Free Shipping: Orders Over $35

Expert Tips on How to Fish a Brush Pile

Brush piles produce summer crappie. We all know that. Two top crappie anglers explain how to catch the most crappie out of each brush pile.

The formula is simple. Using the correct presentations equals success catching more and bigger crappie from brush piles.

“When I say presentation it means a number of things,” said professional crappie angler Dan Dannenmueller. “Everything from distance from the brush pile to the boat, casting distance, lure retrieve, lure color, lure size, angle of cast from the boat and everything else I can change to incite a crappie to bite.”

Before fishing a brush pile, Dannenmueller will use his sonar units from a distance to see if it has crappie in it and where they are located. He likes to stay at least 50 feet from the brush pile to avoid spooking the crappie before moving closer.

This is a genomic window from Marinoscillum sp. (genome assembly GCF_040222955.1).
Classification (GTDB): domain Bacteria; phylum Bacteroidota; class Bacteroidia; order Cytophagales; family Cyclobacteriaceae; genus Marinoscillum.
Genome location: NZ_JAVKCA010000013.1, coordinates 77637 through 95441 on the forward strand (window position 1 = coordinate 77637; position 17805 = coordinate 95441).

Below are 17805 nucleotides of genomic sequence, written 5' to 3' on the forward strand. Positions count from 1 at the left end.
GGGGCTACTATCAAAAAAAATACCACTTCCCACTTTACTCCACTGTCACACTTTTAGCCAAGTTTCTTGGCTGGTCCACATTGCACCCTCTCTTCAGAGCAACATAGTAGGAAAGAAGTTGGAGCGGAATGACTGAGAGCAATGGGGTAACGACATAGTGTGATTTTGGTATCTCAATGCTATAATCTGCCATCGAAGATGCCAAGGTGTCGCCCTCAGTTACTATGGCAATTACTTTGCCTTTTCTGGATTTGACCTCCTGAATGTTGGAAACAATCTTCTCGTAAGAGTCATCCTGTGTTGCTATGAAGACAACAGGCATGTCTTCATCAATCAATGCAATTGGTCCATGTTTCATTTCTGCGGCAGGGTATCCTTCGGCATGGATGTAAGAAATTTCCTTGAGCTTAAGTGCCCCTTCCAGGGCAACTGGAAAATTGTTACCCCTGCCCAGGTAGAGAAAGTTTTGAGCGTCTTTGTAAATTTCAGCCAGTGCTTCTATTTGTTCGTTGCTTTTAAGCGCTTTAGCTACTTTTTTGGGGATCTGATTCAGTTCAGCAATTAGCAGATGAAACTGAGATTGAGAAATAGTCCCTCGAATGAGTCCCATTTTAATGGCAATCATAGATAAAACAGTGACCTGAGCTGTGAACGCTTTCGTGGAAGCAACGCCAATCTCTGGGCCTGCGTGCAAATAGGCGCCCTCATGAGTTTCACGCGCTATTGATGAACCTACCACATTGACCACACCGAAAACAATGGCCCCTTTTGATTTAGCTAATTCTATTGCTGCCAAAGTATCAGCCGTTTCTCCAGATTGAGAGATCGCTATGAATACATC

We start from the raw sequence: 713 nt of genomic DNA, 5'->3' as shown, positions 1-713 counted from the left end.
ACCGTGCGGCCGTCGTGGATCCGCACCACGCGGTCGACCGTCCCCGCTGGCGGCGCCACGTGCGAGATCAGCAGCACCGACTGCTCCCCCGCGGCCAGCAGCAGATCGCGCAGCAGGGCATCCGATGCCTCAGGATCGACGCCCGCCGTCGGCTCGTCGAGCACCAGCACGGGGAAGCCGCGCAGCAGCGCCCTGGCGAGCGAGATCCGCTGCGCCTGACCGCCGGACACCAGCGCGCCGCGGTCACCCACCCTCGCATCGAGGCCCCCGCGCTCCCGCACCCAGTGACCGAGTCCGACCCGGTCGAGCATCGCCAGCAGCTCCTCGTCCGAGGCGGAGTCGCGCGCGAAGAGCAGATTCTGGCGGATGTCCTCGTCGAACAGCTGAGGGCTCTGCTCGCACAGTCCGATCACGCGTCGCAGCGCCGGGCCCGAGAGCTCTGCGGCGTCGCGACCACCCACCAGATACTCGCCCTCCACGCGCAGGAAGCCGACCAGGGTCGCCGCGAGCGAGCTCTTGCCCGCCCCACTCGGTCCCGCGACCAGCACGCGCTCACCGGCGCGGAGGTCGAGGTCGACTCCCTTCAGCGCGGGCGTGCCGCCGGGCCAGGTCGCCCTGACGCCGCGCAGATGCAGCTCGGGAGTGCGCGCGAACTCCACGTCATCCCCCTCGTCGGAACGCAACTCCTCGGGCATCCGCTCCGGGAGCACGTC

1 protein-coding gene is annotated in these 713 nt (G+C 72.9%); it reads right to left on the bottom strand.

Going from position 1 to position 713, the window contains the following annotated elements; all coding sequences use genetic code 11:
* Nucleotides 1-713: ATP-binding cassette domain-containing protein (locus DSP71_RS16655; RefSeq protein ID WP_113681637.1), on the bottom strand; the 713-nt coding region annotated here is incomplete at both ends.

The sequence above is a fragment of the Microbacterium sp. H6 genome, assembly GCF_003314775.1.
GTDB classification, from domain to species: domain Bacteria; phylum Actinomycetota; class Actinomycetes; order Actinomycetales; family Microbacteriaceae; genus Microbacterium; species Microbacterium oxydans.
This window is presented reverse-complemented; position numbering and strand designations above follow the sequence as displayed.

Longtime lure designer and lifetime Oklahoma crappie fisherman George Toalson concurs presentation is the key, with a similar attention to detail while relying almost exclusively on a cast-and-retrieve approach.

“Casting to brush piles is my favorite way to crappie fish,” Toalson said. “It might look like to others that all I’m doing is making a cast and slowly reeling back in, but in reality, I’m painting a picture in my mind of everything that’s going on below. Today’s electronics are amazing, but they don’t do the catching.”


 “The time of the day and location of the sun will influence what part or side of the brush pile the crappie will be on,” Dannenmueller said.

Water clarity also influences the depth of the brush piles Dannenmueller will fish. In gin clear water Dannenmueller will stay way off and fish deeper brush piles. He’ll work closer and shallower in stained water.

“My lure is telling me intricate detail about the cover and how crappie are relating to limb sizes, edges and depth. Getting dialed in is all part of the fun of fishing,” Toalson said.